Medium-chain Acyl-CoA dehydrogenase deficiency presenting with neonatal pulmonary haemorrhage
© Staels et al.; licensee BioMed Central. 2015
Received: 17 September 2014
Accepted: 18 February 2015
Published: 18 March 2015
Medium-chain Acyl-CoA dehydrogenase deficiency (MCADD) is the most common inherited disorder of fatty acid beta-oxidation. Signs and symptoms of MCADD typically appear during infancy or early childhood and include vomiting, lethargy, and hypoglycemia. Pulmonary haemorrhage has previously been described in patients with MCADD, but has always been considered a pre-terminal complication caused by heart failure.
We report on a newborn term infant that presented on the second day of life with signs of encephalopathy, followed by hypovolemia and respiratory distress caused by a severe pulmonary haemorrhage. Fluid resuscitation and mechanical ventilation were initiated and the coagulopathy was corrected by the administration of fresh frozen plasma. Echocardiography revealed a normal cardiac function. After 6 days of full intensive care, the patient survived without sequellae. The clinical presentation in absence of signs of infection raised a strong suspicion for a metabolic disorder and genetic testing revealed MCADD due to a homozygous A985G mutation.
The key towards successful management of severe pulmonary haemorrhage in newborns with a coagulopathy and suspicion of an underlying metabolic disorder consists of adequate mechanical ventilation and aggressive use of fresh frozen plasma, while treating the metabolic decompensation and initiating an early diagnostic work-up. MCADD can lead to acute decompensation and present with complications such as pulmonary haemorrhage independent of cardiac function. Hence, in the context of MCADD, pulmonary haemorrhage should not be considered a pre-terminal complication caused by heart failure, and rather than withdrawing care, intensive treatment must be initiated.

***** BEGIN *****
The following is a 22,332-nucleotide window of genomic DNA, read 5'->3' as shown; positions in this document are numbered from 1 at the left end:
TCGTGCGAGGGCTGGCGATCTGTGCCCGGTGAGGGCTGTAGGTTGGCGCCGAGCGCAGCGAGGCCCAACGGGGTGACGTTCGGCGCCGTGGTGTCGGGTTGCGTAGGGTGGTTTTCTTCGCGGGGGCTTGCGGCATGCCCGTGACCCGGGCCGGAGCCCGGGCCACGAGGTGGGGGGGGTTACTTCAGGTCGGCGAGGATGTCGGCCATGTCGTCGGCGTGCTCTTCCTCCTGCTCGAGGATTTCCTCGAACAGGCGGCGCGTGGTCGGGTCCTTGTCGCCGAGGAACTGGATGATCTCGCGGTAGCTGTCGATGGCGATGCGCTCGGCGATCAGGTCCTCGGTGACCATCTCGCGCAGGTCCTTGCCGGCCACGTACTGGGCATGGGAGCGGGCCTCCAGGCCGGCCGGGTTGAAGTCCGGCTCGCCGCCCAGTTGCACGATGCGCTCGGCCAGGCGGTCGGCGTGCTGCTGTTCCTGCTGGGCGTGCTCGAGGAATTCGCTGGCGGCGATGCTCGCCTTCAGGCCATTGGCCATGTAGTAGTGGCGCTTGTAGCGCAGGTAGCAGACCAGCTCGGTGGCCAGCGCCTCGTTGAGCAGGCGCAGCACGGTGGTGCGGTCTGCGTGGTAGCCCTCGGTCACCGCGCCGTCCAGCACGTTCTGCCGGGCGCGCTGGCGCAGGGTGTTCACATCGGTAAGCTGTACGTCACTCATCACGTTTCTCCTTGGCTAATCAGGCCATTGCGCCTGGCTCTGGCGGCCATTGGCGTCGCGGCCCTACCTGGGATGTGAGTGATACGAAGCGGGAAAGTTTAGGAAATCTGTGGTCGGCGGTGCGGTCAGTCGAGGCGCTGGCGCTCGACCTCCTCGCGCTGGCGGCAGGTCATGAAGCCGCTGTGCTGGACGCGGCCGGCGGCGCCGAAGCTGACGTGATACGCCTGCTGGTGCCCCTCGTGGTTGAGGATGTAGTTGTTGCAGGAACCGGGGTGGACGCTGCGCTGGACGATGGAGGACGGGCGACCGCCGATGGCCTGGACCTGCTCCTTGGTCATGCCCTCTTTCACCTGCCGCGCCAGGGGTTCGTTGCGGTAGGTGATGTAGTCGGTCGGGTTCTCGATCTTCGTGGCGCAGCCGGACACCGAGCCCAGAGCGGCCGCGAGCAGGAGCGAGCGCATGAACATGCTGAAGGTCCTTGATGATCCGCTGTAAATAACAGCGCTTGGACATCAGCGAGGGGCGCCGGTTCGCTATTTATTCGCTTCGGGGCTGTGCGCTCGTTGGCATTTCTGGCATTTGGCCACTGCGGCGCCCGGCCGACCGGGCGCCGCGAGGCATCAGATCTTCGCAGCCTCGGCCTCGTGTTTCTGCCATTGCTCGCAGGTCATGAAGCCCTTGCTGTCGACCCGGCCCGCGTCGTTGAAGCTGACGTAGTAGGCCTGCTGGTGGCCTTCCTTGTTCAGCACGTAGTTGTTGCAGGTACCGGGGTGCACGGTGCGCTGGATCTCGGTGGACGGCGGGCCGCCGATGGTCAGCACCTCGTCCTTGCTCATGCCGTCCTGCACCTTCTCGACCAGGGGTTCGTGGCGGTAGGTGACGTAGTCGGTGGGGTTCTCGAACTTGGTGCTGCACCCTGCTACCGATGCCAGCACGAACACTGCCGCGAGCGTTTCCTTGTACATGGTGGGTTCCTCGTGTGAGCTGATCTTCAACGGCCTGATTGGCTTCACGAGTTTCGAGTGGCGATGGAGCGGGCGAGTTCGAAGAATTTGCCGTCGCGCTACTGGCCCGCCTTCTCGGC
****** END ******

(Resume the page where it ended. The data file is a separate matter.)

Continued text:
KeywordsPulmonary haemorrhage Medium-chain Acyl-CoA Dehydrogenase Deficiency (#MIM 201450)
Clinically significant pulmonary haemorrhage in newborns is rare . In term infants, it is usually associated with meconium aspiration, hypotension or resuscitation with positive pressure ventilation, but its exact pathogenesis remains unknown . Medium-chain Acyl-CoA dehydrogenase deficiency (MCADD) is a rare metabolic disorder in which patients have problems breaking down fatty acids for energy [2,3]. In a typical clinical scenario, a previously healthy child with MCADD presents between the ages three and 24 months with low blood sugar levels, vomiting, and lethargy . Acute episodes are generally triggered by a common illness or by prolonged fasting and liver disease is often seen at presentation . The prognosis of MCADD is excellent once the diagnosis is established and frequent feedings to avoid fasting are instituted .
We present a patient with MCADD who presented with rapidly progressive respiratory symptoms due to a massive pulmonary haemorrhage. This is, to the best of our knowledge, the second reported surviving infant with this presentation. In one previous report, pulmonary haemorrhage was suggested to constitute a pre-terminal complication caused by heart failure . However, we documented normal cardiac function and therefore suggest that, in this patient pulmonary haemorrhage was spontaneous and related to the coagulopathy caused by metabolic decompensation.